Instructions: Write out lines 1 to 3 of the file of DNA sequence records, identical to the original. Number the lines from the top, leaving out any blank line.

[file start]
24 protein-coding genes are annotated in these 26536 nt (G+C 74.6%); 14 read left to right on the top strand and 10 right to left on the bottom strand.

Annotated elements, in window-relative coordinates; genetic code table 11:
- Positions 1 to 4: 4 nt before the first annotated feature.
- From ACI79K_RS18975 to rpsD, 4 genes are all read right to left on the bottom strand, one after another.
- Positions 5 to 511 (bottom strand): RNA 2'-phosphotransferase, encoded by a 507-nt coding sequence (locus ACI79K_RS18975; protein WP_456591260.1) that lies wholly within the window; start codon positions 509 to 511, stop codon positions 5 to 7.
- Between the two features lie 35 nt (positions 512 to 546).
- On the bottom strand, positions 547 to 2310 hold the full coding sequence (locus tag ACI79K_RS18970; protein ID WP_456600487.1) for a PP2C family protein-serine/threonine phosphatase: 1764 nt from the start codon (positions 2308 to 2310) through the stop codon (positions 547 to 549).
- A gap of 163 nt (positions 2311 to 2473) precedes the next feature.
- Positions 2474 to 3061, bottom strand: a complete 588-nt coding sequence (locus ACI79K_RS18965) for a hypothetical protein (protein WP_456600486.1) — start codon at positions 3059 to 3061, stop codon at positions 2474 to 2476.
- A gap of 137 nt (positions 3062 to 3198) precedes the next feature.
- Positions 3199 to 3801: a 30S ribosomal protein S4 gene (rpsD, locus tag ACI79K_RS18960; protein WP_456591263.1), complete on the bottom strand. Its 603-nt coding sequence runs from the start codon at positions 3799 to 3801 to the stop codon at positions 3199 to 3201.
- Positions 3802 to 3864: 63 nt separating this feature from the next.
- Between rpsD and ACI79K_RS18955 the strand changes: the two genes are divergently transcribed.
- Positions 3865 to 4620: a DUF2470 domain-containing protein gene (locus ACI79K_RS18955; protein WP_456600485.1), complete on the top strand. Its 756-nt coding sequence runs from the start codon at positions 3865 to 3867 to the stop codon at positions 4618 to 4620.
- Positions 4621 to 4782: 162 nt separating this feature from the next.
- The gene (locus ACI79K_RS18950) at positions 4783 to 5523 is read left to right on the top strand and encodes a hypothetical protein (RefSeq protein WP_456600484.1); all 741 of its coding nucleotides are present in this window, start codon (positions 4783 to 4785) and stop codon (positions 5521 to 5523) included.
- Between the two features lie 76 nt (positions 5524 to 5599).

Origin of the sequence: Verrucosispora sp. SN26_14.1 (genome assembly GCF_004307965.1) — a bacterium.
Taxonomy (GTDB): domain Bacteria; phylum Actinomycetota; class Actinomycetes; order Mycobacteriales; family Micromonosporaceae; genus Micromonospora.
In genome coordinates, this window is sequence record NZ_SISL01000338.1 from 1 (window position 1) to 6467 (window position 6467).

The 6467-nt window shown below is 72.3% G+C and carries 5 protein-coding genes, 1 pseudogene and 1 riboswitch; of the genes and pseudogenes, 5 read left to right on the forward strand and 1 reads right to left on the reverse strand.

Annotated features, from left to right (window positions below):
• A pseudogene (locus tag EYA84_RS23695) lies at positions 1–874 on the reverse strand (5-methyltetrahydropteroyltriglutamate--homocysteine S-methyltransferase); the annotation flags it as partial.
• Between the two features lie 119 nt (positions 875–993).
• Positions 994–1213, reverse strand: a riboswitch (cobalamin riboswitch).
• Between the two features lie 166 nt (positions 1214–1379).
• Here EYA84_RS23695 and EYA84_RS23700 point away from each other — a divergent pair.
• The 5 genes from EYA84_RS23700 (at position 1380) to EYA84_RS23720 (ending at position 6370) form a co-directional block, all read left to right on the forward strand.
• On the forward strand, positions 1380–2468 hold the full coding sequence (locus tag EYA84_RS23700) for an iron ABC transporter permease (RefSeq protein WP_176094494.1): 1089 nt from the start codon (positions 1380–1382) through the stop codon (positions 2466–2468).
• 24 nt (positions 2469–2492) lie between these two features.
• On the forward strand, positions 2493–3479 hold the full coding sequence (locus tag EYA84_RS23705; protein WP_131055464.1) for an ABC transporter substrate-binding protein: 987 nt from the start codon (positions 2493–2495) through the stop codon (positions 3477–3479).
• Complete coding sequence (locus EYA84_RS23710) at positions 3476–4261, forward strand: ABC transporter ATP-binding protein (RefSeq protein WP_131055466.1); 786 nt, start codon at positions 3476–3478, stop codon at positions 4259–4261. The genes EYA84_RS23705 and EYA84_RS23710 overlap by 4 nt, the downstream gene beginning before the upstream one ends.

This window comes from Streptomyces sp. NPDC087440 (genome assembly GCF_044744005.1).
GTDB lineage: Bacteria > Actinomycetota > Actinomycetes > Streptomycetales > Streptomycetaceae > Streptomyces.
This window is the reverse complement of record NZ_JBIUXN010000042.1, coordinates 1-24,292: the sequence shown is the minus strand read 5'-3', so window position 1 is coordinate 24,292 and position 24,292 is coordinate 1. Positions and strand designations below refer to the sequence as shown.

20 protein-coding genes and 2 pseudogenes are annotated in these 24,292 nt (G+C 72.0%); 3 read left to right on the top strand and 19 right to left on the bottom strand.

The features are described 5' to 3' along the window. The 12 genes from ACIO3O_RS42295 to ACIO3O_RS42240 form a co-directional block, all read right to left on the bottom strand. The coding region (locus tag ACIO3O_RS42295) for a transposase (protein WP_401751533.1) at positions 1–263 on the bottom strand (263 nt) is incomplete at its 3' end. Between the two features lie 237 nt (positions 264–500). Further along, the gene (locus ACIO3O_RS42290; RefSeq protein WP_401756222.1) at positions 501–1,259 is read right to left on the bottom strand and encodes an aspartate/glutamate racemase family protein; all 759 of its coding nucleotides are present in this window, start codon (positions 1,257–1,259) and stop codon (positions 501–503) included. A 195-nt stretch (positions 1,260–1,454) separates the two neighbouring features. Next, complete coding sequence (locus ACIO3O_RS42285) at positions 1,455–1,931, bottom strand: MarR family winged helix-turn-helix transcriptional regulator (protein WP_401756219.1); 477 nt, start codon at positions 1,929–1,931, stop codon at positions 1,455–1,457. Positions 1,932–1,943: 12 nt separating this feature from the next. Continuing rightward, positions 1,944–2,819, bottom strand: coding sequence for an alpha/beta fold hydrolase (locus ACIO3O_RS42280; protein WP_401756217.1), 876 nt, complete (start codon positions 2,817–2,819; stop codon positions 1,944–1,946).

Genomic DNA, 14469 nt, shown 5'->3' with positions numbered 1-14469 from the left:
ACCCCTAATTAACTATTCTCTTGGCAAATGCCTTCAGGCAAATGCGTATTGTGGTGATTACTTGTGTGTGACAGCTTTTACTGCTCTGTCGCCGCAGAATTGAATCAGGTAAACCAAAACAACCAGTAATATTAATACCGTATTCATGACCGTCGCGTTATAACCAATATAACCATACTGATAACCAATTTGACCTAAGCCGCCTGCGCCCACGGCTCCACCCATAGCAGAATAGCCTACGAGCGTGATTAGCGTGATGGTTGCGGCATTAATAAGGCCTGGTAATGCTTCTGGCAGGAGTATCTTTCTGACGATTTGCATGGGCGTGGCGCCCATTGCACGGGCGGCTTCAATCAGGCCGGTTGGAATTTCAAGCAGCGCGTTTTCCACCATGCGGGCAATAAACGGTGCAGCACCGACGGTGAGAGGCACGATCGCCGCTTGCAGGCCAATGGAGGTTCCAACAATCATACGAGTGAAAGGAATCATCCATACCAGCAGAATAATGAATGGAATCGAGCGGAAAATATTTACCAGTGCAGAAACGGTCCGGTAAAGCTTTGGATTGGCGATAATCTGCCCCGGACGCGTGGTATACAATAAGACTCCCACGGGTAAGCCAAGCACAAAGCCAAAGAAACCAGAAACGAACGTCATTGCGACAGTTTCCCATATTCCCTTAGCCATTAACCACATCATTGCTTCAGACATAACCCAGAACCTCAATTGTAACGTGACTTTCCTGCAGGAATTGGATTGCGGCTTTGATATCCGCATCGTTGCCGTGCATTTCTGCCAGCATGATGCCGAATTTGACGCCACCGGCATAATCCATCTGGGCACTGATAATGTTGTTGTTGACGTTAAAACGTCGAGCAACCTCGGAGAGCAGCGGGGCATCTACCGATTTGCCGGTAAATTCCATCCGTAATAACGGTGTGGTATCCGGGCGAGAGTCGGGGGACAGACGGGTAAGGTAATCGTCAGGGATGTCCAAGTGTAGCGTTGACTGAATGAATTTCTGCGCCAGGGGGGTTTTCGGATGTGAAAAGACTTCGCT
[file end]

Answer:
24 protein-coding genes are annotated in these 26536 nt (G+C 74.6%); 14 read left to right on the top strand and 10 right to left on the bottom strand.

Annotated elements, in window-relative coordinates; genetic code table 11:
- Positions 1 to 4: 4 nt before the first annotated feature.